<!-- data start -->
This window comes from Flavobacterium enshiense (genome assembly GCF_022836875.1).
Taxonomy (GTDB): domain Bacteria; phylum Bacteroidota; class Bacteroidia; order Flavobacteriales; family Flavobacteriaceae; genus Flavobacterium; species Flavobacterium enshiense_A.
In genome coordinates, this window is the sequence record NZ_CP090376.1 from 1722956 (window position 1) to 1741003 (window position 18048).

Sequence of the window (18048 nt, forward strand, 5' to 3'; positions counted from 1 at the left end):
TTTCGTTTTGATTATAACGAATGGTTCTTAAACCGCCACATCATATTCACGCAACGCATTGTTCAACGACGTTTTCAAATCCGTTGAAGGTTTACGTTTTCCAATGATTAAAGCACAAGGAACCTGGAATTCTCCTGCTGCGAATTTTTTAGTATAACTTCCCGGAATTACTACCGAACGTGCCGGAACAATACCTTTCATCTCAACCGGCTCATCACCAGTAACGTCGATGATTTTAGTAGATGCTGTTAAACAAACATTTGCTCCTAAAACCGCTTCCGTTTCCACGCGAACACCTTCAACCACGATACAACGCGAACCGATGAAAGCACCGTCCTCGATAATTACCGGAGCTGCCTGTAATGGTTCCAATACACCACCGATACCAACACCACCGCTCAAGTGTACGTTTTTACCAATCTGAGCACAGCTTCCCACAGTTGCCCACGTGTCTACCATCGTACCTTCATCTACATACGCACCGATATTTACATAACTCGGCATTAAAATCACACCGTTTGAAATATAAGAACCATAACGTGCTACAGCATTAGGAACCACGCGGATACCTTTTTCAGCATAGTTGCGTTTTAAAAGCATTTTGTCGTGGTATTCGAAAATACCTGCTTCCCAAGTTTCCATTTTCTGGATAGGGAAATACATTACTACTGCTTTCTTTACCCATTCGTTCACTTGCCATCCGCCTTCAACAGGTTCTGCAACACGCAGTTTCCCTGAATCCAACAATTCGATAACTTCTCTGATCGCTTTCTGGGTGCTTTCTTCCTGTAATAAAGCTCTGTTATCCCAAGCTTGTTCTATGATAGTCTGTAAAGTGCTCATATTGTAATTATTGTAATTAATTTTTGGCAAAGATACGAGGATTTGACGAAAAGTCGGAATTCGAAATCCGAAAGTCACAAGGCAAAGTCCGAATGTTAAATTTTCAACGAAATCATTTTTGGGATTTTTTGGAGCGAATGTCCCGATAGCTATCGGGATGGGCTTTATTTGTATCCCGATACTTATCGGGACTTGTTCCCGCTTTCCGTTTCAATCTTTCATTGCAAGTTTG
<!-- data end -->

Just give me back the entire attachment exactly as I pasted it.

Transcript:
This window comes from Flavobacterium enshiense (genome assembly GCF_022836875.1).
Taxonomy (GTDB): domain Bacteria; phylum Bacteroidota; class Bacteroidia; order Flavobacteriales; family Flavobacteriaceae; genus Flavobacterium; species Flavobacterium enshiense_A.
In genome coordinates, this window is the sequence record NZ_CP090376.1 from 1722956 (window position 1) to 1741003 (window position 18048).

Sequence of the window (18048 nt, forward strand, 5' to 3'; positions counted from 1 at the left end):
TTTCGTTTTGATTATAACGAATGGTTCTTAAACCGCCACATCATATTCACGCAACGCATTGTTCAACGACGTTTTCAAATCCGTTGAAGGTTTACGTTTTCCAATGATTAAAGCACAAGGAACCTGGAATTCTCCTGCTGCGAATTTTTTAGTATAACTTCCCGGAATTACTACCGAACGTGCCGGAACAATACCTTTCATCTCAACCGGCTCATCACCAGTAACGTCGATGATTTTAGTAGATGCTGTTAAACAAACATTTGCTCCTAAAACCGCTTCCGTTTCCACGCGAACACCTTCAACCACGATACAACGCGAACCGATGAAAGCACCGTCCTCGATAATTACCGGAGCTGCCTGTAATGGTTCCAATACACCACCGATACCAACACCACCGCTCAAGTGTACGTTTTTACCAATCTGAGCACAGCTTCCCACAGTTGCCCACGTGTCTACCATCGTACCTTCATCTACATACGCACCGATATTTACATAACTCGGCATTAAAATCACACCGTTTGAAATATAAGAACCATAACGTGCTACAGCATTAGGAACCACGCGGATACCTTTTTCAGCATAGTTGCGTTTTAAAAGCATTTTGTCGTGGTATTCGAAAATACCTGCTTCCCAAGTTTCCATTTTCTGGATAGGGAAATACATTACTACTGCTTTCTTTACCCATTCGTTCACTTGCCATCCGCCTTCAACAGGTTCTGCAACACGCAGTTTCCCTGAATCCAACAATTCGATAACTTCTCTGATCGCTTTCTGGGTGCTTTCTTCCTGTAATAAAGCTCTGTTATCCCAAGCTTGTTCTATGATAGTCTGTAAAGTGCTCATATTGTAATTATTGTAATTAATTTTTGGCAAAGATACGAGGATTTGACGAAAAGTCGGAATTCGAAATCCGAAAGTCACAAGGCAAAGTCCGAATGTTAAATTTTCAACGAAATCATTTTTGGGATTTTTTGGAGCGAATGTCCCGATAGCTATCGGGATGGGCTTTATTTGTATCCCGATACTTATCGGGACTTGTTCCCGCTTTCCGTTTCAATCTTTCATTGCAAGTTTG